Interior designer Beth Dotolo grew up on the move. With one parent on the East Coast and the other often between the East Coast and Texas, she spent her youth hopping planes back and forth. She also found herself recreating “home” in every location, looking for an anchor. “I developed this impulse to create a sense of place,” she says. “Now there’s almost a passion to construct environments where people feel connected to their surroundings; that are a true representation of their personalities.”
Walking through her clients’ Seattle home perched above Lake Washington, Dotolo felt that same desire arise. The bones were beautifully set: a modern build by the architecture firm Gelotte Hommas Drivdahl that was elevated by classic, streamlined details. Missing was a true sense of who her clients—a couple with three children—were. “They had old furniture that didn’t work and weren’t maximizing spaces.”
Avid entertainers with impeccable taste and a full family life, they desired interiors that fit their lifestyle and would transition seamlessly from everyday living to dinner parties and were executed with a clear articulation of their personal aesthetic. “The home had to be a stylish workhorse for them—down to the details,” says Dotolo, who takes clients through an in-depth consultation and then assigns homework to determine their styles. “We landed at Ralph Lauren-meets-Chloé with splashes of culture: understated and classic, yet bold in select places.”
Dotolo’s vision begins in the entry, where an air of originality arrests the senses—the eye is immediately struck by the juxtaposition of a moody landscape with a retro arrow sculpture. Underfoot, a hand-knotted rug surprises with geometric contrast. Then the eye wanders upward to the ceiling, where the unexpected placement of wallpaper elicits a flash of awe. “Everywhere you look there’s an element of tension,” says Dotolo, who worked with her partner Carolina V. Gentry on the project. “We like to design spaces that make you think.”
Wallcoverings work to amplify visual intrigue throughout. The playroom, which serves as a homework station, comes alive with an abstract choice. Across a watercoloresque background, large-scale ribbons twirl like doodles. Dotolo paired whimsy with efficient built-ins and classic furnishings with updated lines. In the master bedroom, where “serenity and sophistication” were the goal, the designer made a striking selection to complement the canopy bed. The mix is pristine: Against the pattern of overscale, impressionistic blooms, the bed’s tapered posts rise and criss-cross. “The wallcoverings added a ton of personality,” she says. “They helped the owners put their stamp on the home.”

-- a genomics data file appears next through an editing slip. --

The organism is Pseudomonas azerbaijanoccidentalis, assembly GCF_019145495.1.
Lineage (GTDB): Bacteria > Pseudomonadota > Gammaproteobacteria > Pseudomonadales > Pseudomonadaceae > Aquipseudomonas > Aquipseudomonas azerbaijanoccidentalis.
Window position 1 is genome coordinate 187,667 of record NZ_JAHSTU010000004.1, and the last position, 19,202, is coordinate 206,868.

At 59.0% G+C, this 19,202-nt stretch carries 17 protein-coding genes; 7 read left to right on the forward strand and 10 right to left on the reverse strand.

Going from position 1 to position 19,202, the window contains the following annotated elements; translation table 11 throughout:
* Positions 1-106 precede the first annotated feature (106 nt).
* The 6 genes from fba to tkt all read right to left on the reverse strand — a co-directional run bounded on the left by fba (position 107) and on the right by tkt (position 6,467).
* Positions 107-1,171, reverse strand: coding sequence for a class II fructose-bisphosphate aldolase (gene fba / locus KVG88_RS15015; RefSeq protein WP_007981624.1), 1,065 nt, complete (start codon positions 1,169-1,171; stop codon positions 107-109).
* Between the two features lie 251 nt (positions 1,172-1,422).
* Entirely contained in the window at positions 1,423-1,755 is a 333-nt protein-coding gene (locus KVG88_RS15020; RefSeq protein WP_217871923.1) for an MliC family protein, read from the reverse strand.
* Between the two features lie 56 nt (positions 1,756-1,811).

The interior is mainly awash in neutrals, a color cue that echoes the landscape surrounding nearby Lake Washington. The palette’s softness sits like the mist off the water—light and airy, welcoming in its subtlety yet never cold, thanks to her dynamic mix of textures. In the open living and dining areas, metallics and metals strike a satisfying sharpness against lush fabrics. In the basement family room and bar, oak, marble, porcelain, velvet and polished concrete all artfully coexist in a spectacular dance of optical harmony. Even in a space as visually stimulating as this, functionality remains at the heart. The sectional breaks apart and rearranges like building blocks accommodating anything from lounging to game night to cocktail hour. “It’s like a giant modular pit for the family,” she says. “It lends itself to relaxation and interaction on any occasion.”
Even the home’s pièce de résistance is imbued with personality. Adjacent to the basement staircase is a woodpaneled wall—push gently and a portion surprisingly gives away. It’s a hidden door (complete with a staggered edge) that opens to the wine cellar. “We took advantage of a cool design opportunity,” notes Dotolo.
She says this as if it’s something she doesn’t always do—discover design opportunities. Case in point: a photo taken by the husband’s father and displayed in a cabinet. Dotolo blew up the image, floated it in an acrylic frame, and placed it in view of the entry to highlight its significance. “Intuition is one of my design superpowers,” she says. “This photo represented their family culture; it helped tie them to the physical space.” In essence, it established a sense of place—and turned a house into a home.